It’s that time of year again. As the Super Bowl ends, so does the NFL’s playing season but make no mistake, the NFL is a year-round league.
Free agency starts Thursday March 9th, which will obviously have a large impact on Chicago Bears draft needs but it’s never too early to dive into the upcoming draft.
The Senior Bowl has come and gone and with the 2017 NFL Scouting Combine still a month away, there’s still a large part of the evaluation process yet to occur.
With this in mind, let's look at the Bears options are they move closer to the start of a crucial off-season.
Note: I’ve used Fanspeak’s mock draft system, along with my personal board, to grab the best value possible in each round.
Round 1: QB Deshone Kizer (Notre Dame)
With the 3rd overall pick in the draft, the Bears will have multiple different options at their disposal. With the impending breakup from quarterback Jay Cutler, Kizer could be a best-case scenario.
Kizer had an up-and-down season in the midst of a total meltdown that was Notre Dame in 2016. At 21-years-old, he checks all the boxes, with a big frame at 6-5, a cannon for an arm and well above average athletic ability.
While many aren’t as high on this quarterback class as I am, Kizer reminds me of a less refined Jameis Winston.
Alternate: DL Jonathan Allen (Alabama)
Round 2: FS Marcus Williams (Utah)
General manager Ryan Pace has highlighted the secondary as a big area of need. While the free agent class brings good value, outside of Eric Berry, there are no proven free safeties with good coverage abilities.
In a class that could boast as many as four first-round safeties, Williams may have the best coverage abilities outside of Ohio State’s Malik Hooker. If Williams is not on the board, Budda Baker or Obi Melifonwu could also be options with the 36th overall pick.
Alternate: QB Patrick Mahomes (Texas Tech)
Round 3: CB Adoree Jackson (USC)
Jackson is an upside pick. He doesn’t hold massive size but he does provide elite speed and very coachable coverage skills, especially in man sets. Jackson is raw and still learning the position but could also be a true double-threat as a returner as well.
The Bears may prefer a more refined corner with better size. If so, cornerbacks sch as Rasul Douglas and Kevin King could also be available in the early third.
Alternate: TE Bucky Hodges (Virginia Tech)
Round 4: DL Jarron Jones (Notre Dame)
If the Bears opt to take a quarterback with the 3rd overall pick and bypass Jonathan Allen, they could afford to wait until the later rounds and still find an upside defensive lineman with some pass-rush upside.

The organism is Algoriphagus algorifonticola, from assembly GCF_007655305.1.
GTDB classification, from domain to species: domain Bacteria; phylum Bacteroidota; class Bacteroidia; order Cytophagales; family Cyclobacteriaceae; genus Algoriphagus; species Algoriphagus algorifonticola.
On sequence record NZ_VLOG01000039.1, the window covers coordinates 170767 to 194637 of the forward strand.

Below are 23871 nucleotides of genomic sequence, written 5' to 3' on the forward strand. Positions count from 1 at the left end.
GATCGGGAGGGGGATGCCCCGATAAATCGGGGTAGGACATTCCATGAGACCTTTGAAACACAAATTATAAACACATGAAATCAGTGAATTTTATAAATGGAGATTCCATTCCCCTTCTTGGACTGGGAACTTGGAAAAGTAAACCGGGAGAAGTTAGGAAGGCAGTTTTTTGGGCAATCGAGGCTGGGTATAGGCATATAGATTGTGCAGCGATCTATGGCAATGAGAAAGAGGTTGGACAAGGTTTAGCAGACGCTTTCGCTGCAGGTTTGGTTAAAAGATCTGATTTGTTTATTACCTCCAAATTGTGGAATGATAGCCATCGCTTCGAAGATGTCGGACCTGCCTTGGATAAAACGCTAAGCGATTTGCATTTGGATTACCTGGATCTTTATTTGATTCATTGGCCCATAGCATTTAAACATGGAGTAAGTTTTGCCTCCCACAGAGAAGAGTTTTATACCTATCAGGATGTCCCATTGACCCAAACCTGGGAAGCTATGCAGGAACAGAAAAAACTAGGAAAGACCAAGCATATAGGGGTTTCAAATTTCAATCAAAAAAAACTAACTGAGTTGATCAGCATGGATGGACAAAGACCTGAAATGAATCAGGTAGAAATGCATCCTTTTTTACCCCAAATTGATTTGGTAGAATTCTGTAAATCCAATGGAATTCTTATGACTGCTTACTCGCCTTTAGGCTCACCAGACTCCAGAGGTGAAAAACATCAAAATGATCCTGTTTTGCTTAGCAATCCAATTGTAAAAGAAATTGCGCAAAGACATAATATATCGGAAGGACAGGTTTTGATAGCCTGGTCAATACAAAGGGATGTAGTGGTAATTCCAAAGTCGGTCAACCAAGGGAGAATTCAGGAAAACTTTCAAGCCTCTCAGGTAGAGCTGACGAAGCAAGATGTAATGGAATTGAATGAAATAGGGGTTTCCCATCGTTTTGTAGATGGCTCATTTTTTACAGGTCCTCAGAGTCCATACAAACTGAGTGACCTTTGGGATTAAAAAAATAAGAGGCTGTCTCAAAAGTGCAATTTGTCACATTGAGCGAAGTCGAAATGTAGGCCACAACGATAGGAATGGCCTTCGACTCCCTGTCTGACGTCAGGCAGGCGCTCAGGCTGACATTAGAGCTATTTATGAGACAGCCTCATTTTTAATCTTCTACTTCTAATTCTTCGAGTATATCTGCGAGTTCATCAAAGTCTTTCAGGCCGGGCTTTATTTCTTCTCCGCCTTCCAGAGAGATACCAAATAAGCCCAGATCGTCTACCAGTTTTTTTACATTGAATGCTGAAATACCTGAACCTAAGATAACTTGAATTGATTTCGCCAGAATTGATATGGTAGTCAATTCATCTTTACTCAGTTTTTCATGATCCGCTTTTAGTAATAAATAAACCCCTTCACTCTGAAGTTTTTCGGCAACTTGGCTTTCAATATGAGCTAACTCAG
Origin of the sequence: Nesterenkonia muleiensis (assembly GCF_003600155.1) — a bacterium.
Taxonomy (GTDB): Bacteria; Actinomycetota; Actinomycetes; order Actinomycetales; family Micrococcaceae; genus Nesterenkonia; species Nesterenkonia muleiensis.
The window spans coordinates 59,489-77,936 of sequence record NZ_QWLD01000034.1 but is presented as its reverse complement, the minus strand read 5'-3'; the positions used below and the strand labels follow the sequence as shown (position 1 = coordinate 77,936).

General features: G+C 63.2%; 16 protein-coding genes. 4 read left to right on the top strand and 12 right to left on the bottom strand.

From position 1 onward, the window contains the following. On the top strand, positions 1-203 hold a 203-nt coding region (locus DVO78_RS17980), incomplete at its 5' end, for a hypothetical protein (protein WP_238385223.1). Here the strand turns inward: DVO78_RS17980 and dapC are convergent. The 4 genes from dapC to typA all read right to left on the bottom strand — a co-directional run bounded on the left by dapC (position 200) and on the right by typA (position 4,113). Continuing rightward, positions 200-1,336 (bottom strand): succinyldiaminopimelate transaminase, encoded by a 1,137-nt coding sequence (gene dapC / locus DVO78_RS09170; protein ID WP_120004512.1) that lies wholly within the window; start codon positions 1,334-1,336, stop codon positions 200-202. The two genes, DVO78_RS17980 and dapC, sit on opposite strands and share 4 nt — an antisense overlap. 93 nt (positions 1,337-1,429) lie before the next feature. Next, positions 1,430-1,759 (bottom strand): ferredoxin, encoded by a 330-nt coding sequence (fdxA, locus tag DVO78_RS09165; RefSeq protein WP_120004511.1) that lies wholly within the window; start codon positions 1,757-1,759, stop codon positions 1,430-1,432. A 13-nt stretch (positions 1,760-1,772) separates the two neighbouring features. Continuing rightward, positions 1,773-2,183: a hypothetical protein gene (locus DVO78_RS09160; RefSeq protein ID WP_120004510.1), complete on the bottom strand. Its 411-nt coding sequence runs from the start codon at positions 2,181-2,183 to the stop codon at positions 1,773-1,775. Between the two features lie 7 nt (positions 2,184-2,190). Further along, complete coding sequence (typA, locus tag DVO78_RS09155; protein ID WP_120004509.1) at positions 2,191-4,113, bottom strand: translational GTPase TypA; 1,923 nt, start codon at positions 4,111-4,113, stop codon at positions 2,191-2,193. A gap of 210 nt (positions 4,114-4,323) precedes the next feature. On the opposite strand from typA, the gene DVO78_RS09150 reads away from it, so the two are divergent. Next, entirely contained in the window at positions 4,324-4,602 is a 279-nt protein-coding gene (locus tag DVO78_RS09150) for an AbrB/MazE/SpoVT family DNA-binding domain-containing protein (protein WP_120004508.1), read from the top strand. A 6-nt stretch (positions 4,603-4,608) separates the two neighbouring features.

Jones would join Kizer as teammates again and while he likely wouldn’t be a Day 1 starter, he has upside similar to that of Jonathan Bullard, with a bigger frame and a bit more pass-rush potential.
Alternative: OLB Dawuane Smoot (Illinois)
Round 4: TE Jake Butt (Michigan)
Butt was a top-three ranked tight end in a deep class before going down with a torn ACL, which will likely cause him to redshirt his rookie year. Normally, I wouldn’t mock someone like this to the Bears, as this team needs Day-1 impact players but with someone as good as the Michigan product, you can’t pass him up.
Butt is a big-bodied pass catcher that has a ton of upside and could project as a long-term starter after his return from injury.
Alternative: OL Julie’n Davenport (Bucknell)
Round 5: OLB Carroll Phillips (Illinois)
While not in dire need of a pass rusher, the team’s defense could use more speed coming from the edge. Enter Phillips, who was coached by the Bears at the Senior Bowl.
The team is expected to cut ties with Lamarr Houston, which leaves a hole in the four-man rotation. Teammate Dawuane Smoot will likely get more attention but Phillips provides a nice arsenal of pass-rush tools, which could be valuable in a part-time role his rookie season.
Alternative: RB Jamaal Williams (BYU)
Round 7: RB De’veon Smith (Michigan)
Jordan Howard is firmly entrenched as the team’s top running back but I expect the Bears to look for cheap competition to push both Jeremy Langford and Ka’Deem Carey for the second spot.
Smith was also coached by the Bears at the Senior Bowl and while he isn’t an accomplished pass catcher, he does well enough in the receiving game to bring good late-round value and solid camp competition.
Alternate: P/K Austin Rehkow (Idaho)null